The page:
With the centenary of the suffragettes last year, what better way to celebrate 100 years of women’s right to vote, than with the ultimate girl power film
By Gala Woolley
Thelma and Louise are, in my opinion, the most iconic duo in the history of cinema. Speeding down the American highway in their Thunderbird 66 convertible, two best friends leave behind their domestic roles for the open road to self-discovery and independence. Heralded as a “feminist fable”, Ridley Scott’s 1991 adaptation of Callie Khouri’s Oscar-winning screenplay is a total must-see for everyone.
Since our favourite childhood Disney films, we have been conditioned to believe that a happy ending means marrying our Prince Charming and living happily ever after. Revolutionary in its refusal to submit to the heteronormative and patriarchal institutions that dominate Hollywood, Thelma & Louise is a celebration of solidarity and companionship, where romantic relationships take a back seat and strong women drive the action. Not to be judged by its frankly insulting, happy-go-lucky trailer, the film is far from your average chick-flick or soppy rom-com. Taking a dramatic turn early on, the film exchanges the light-hearted humour for a darker, more serious tone, as the pair run from the law.
Subverting the feminist film theorist Laura Mulvey’s concept of the ‘male gaze’, Thelma and Louise are given a voice by reclaiming control over their lives and bodies. In her 1975 essay “Visual Pleasure and Narrative Cinema”, Mulvey described the male gaze as cinema’s privileging of the male perspective. Contrary to misinformed criticism, however, the feminist film is not ‘male-bashing’. Besides the brief role that launched Brad Pitt’s career as a hunky, half-naked cowboy, men are simply not the main focal point. It is a deeply moving and thought-provoking film, with inspiring and totally loveable female protagonists – exceptionally led by Geena Davis as Thelma and Susan Sarandon as Louise. From its opening shot to its iconic and breath-taking final freeze-frame, Thelma & Louise is a timeless and unforgettable ride of female empowerment, freedom, and friendship.
The themes of Thelma & Louise are also poignantly timely, especially with the #MeToo movement against sexual harassment and assault. Since the movement became viral in October 2017 – following the allegations towards executive producer Harvey Weinstein – women in Hollywood are now starting to be listened to when they speak out. Oprah Winfrey conjured a sense of hope for women in her acceptance speech of the Cecil B. DeMille Lifetime Achievement Award, declaring that “for too long, women have not been heard or believed, if they dared to speak their truth to the power of those men. But their time is up.” Winfrey ended her empowering speech by proclaiming, “a new day is on the horizon.”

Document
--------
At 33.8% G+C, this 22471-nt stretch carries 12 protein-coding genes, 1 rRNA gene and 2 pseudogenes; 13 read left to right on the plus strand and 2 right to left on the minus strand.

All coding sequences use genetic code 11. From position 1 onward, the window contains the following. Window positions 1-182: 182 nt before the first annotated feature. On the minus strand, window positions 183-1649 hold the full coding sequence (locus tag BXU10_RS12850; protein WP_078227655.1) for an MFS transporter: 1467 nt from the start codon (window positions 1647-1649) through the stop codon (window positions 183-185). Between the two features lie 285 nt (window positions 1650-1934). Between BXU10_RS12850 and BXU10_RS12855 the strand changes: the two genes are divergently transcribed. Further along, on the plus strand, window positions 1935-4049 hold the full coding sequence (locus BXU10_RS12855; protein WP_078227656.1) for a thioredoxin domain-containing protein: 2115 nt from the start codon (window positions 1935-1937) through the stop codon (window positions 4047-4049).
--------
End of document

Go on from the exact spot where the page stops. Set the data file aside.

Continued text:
In 2011, Thelma & Louise was described by the New York writer Raina Lipsitz as ”the last great film about women”, which worryingly suggests that in 20 years there had been no comparably empowering female film. Lipsitz expressed concern that “the movie came out two decades ago, but its message has been lost.” In some ways, Hollywood cinema has progressed in its representation of empowering women since the end of the twentieth century. The female-directed Wonder Woman (2017) won Best Film at the American Film Institute awards. It was unusual to have a female superhero written by a woman and an encouraging prospect that Hollywood has started to recognise women as potentially heroic characters. This focus on female strength was taken further in Incredibles 2, a film privileging the heroic ‘Mrs. Incredible’ over her husband, the focus of the prequel. Furthermore, last year Lady Bird received Oscar nominations for Best Director and Best Screenplay, with Greta Gerwig becoming the fifth female director to receive a nomination in the 90 years of Oscar ceremonies – not comparable, of course, to the many Oscar nominations received for male directors.
However, Hollywood still has a long way to come in terms of its inclusion of progressive female roles. Last year’s Academy Awards ceremony included the fewest number of female Oscar winners in six years. Only six of the 39 winners were women across just 15% of the awards. This was not a significant improvement from the 2012 Oscars, in which only four awards were received by women. While other films have focussed on female protagonists, none have done so in the same way that Thelma & Louise did. The female Ghostbusters in 2016 and last year’s Ocean’s 8, a spin on the Brad Pitt and George Clooney heist movies, are arguably mere remakes of masculine films, devoid of originality. The writer Marta Sundac acknowledges the limited progressiveness of placing women in previously male roles, posing the question ”why make movies based around women if they are only going to be shaped by men?” With all this in mind, Thelma & Louise epitomises female liberation and remains the pinnacle of feminist films, which future successors must aspire to. Its protagonists personify female empowerment, rendering Thelma and Louise feminist icons.